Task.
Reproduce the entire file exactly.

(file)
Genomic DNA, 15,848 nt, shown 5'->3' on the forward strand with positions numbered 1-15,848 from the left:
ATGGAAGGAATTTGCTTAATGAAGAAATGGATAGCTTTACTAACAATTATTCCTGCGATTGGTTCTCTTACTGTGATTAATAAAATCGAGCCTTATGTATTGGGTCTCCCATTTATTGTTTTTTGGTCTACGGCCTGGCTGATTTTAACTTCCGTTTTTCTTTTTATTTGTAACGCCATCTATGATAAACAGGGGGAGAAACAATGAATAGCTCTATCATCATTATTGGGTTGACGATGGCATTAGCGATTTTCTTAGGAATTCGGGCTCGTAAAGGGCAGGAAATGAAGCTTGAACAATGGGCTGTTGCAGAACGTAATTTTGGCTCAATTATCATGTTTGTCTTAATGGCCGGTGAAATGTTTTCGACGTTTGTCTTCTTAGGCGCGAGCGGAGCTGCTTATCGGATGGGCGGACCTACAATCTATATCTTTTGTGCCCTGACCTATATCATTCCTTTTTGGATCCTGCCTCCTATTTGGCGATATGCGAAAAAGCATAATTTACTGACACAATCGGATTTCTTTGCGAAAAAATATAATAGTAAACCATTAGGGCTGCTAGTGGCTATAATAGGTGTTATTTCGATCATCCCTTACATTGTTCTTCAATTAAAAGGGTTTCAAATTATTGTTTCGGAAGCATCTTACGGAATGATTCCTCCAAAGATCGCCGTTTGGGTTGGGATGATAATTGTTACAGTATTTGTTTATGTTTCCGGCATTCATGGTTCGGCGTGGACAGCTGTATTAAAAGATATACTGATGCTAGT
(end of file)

Genomic DNA, 15,848 nt, shown 5'->3' on the forward strand with positions numbered 1-15,848 from the left:
ATGGAAGGAATTTGCTTAATGAAGAAATGGATAGCTTTACTAACAATTATTCCTGCGATTGGTTCTCTTACTGTGATTAATAAAATCGAGCCTTATGTATTGGGTCTCCCATTTATTGTTTTTTGGTCTACGGCCTGGCTGATTTTAACTTCCGTTTTTCTTTTTATTTGTAACGCCATCTATGATAAACAGGGGGAGAAACAATGAATAGCTCTATCATCATTATTGGGTTGACGATGGCATTAGCGATTTTCTTAGGAATTCGGGCTCGTAAAGGGCAGGAAATGAAGCTTGAACAATGGGCTGTTGCAGAACGTAATTTTGGCTCAATTATCATGTTTGTCTTAATGGCCGGTGAAATGTTTTCGACGTTTGTCTTCTTAGGCGCGAGCGGAGCTGCTTATCGGATGGGCGGACCTACAATCTATATCTTTTGTGCCCTGACCTATATCATTCCTTTTTGGATCCTGCCTCCTATTTGGCGATATGCGAAAAAGCATAATTTACTGACACAATCGGATTTCTTTGCGAAAAAATATAATAGTAAACCATTAGGGCTGCTAGTGGCTATAATAGGTGTTATTTCGATCATCCCTTACATTGTTCTTCAATTAAAAGGGTTTCAAATTATTGTTTCGGAAGCATCTTACGGAATGATTCCTCCAAAGATCGCCGTTTGGGTTGGGATGATAATTGTTACAGTATTTGTTTATGTTTCCGGCATTCATGGTTCGGCGTGGACAGCTGTATTAAAAGATATACTGATGCTAGT